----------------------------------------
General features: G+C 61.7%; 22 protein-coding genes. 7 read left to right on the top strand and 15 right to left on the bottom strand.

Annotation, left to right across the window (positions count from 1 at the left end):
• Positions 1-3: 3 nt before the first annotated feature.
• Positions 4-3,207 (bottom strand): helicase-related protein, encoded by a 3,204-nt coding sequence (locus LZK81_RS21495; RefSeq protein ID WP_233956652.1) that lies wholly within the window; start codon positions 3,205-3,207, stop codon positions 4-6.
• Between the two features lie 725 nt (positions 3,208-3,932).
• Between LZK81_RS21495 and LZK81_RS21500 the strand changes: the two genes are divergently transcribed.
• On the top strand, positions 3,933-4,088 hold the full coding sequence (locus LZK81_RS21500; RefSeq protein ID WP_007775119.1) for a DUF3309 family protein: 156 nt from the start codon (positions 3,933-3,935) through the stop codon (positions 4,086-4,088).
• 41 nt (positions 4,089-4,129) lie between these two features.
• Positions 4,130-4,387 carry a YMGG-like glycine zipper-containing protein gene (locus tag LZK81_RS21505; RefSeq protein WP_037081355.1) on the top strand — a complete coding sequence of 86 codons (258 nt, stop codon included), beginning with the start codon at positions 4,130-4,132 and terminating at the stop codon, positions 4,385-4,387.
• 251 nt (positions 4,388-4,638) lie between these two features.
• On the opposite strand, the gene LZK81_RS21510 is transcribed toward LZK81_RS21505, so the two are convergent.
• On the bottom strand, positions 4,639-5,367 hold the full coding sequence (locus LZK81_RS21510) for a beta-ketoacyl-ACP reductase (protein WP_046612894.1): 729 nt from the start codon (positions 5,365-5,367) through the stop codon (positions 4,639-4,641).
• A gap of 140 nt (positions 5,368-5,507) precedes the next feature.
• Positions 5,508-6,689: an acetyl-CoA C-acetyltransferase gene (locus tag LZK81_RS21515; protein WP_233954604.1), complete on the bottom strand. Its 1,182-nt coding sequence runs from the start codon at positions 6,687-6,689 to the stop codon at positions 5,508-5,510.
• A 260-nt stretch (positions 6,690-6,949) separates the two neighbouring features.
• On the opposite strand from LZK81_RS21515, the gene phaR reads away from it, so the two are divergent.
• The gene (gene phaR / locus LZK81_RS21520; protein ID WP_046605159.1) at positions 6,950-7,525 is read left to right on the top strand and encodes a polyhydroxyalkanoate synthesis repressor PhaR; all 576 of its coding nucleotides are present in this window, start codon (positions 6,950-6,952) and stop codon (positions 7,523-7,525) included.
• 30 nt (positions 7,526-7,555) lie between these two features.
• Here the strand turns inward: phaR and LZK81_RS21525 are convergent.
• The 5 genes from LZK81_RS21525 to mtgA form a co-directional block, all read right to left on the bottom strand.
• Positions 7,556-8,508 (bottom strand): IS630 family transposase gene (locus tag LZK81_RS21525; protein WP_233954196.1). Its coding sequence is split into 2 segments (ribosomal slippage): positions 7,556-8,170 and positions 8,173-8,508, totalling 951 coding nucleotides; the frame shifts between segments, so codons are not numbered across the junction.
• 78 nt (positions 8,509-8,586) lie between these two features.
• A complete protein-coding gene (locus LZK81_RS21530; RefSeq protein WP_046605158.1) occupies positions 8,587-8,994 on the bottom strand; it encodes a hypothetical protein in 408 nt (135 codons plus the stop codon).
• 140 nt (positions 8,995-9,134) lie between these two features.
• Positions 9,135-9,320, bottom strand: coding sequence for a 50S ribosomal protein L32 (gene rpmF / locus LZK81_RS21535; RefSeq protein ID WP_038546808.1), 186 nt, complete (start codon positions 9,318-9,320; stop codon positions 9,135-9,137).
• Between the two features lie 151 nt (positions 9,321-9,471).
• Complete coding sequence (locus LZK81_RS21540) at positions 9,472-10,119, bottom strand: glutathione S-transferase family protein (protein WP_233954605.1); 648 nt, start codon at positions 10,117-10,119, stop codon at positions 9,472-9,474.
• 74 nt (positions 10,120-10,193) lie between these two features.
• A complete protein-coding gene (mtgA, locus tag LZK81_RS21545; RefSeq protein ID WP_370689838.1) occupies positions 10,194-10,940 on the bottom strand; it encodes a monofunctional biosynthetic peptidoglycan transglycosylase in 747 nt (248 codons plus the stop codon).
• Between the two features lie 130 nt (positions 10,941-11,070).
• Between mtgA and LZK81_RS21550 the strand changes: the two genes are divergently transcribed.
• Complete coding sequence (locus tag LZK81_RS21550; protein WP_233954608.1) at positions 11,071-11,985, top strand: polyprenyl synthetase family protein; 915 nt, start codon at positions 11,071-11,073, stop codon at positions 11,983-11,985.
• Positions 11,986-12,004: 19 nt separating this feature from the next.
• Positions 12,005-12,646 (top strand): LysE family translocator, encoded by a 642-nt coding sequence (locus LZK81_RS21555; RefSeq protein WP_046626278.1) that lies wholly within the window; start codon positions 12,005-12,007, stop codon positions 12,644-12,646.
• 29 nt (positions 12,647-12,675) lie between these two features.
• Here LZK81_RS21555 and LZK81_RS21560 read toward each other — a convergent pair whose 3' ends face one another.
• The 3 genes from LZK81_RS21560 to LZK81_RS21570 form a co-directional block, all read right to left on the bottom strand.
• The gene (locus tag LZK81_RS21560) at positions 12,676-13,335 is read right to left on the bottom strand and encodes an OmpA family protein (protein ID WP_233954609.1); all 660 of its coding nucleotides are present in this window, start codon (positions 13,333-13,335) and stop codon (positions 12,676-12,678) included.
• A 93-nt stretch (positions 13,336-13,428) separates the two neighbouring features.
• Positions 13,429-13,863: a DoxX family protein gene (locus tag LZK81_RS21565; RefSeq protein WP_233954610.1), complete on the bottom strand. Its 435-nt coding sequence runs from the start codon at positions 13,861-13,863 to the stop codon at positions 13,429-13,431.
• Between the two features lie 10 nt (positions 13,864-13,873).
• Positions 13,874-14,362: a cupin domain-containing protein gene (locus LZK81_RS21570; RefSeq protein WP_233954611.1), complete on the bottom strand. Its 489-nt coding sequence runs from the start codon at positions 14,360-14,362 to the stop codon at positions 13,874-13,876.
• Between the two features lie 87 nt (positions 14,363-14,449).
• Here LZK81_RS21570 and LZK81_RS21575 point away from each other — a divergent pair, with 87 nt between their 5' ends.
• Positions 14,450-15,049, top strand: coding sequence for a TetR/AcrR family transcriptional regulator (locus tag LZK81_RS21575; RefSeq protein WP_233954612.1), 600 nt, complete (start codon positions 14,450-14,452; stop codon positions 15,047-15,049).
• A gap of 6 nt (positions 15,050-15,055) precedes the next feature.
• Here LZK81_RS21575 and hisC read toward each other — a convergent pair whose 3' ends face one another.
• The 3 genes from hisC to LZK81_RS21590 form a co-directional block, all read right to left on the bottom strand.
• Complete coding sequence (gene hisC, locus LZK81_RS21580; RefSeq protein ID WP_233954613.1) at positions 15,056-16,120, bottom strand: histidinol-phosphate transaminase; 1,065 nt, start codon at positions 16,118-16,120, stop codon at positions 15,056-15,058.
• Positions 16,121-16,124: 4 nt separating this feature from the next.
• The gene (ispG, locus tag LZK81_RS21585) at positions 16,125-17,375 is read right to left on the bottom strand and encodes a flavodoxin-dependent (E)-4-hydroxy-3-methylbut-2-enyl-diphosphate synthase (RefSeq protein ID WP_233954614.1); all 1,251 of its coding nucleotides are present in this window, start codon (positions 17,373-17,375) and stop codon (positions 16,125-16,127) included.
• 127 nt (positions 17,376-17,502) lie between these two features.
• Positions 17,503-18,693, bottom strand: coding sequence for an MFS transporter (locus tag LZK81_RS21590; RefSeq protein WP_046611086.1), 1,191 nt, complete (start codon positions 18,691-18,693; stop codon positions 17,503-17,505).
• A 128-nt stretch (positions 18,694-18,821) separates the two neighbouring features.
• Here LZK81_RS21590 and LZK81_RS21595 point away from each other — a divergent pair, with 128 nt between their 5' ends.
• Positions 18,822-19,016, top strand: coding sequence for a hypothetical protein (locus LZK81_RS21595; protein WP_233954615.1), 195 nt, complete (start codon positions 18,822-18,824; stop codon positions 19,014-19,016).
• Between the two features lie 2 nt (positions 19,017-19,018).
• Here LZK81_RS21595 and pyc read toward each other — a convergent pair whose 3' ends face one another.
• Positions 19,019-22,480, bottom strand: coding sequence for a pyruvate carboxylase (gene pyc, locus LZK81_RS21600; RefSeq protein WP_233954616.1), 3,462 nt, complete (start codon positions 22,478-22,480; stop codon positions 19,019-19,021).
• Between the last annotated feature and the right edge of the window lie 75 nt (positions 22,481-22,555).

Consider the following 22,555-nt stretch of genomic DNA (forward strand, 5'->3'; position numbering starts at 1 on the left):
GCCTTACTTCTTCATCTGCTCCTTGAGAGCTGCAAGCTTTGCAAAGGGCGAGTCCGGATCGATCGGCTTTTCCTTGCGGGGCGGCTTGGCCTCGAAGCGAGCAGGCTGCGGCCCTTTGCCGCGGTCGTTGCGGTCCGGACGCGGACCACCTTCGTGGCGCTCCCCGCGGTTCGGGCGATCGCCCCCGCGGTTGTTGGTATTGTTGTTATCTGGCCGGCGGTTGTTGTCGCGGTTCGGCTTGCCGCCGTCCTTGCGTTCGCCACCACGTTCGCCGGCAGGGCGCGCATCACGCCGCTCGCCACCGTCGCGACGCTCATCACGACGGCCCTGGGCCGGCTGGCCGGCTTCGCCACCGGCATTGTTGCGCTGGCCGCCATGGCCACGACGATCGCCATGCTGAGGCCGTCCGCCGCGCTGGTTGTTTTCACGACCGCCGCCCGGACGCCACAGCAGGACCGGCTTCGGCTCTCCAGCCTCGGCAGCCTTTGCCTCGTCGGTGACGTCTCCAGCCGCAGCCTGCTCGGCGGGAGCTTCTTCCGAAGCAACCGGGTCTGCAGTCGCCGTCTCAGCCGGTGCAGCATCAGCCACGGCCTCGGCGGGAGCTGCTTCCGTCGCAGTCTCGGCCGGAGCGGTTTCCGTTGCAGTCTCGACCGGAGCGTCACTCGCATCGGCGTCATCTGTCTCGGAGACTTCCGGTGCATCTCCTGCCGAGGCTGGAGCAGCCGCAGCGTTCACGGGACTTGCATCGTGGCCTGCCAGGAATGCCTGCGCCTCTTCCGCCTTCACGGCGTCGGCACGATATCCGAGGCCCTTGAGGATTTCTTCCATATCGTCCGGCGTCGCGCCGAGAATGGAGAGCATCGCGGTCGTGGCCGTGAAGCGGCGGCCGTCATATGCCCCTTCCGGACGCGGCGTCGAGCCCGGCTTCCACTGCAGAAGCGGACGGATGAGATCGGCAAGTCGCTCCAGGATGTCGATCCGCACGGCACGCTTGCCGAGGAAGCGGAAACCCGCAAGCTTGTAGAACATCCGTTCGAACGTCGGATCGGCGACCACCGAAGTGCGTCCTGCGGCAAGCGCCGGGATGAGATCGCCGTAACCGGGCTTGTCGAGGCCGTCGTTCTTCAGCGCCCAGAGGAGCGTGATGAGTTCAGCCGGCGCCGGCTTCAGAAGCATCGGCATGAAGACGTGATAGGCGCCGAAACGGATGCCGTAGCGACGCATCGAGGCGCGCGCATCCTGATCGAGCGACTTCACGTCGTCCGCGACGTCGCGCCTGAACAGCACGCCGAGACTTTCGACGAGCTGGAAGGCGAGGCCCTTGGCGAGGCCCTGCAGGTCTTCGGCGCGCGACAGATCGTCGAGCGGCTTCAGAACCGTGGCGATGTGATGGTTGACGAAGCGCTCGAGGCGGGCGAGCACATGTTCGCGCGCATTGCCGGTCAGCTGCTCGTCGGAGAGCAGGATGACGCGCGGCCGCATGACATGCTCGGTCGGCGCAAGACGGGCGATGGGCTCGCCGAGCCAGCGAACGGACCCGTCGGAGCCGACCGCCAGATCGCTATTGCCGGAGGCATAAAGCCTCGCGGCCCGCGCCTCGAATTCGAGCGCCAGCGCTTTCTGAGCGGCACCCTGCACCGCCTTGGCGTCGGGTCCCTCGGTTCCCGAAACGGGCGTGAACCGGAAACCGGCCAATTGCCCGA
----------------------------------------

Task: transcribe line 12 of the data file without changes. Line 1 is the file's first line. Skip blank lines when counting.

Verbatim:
• On the bottom strand, positions 4,639-5,367 hold the full coding sequence (locus LZK81_RS21510) for a beta-ketoacyl-ACP reductase (protein WP_046612894.1): 729 nt from the start codon (positions 5,365-5,367) through the stop codon (positions 4,639-4,641).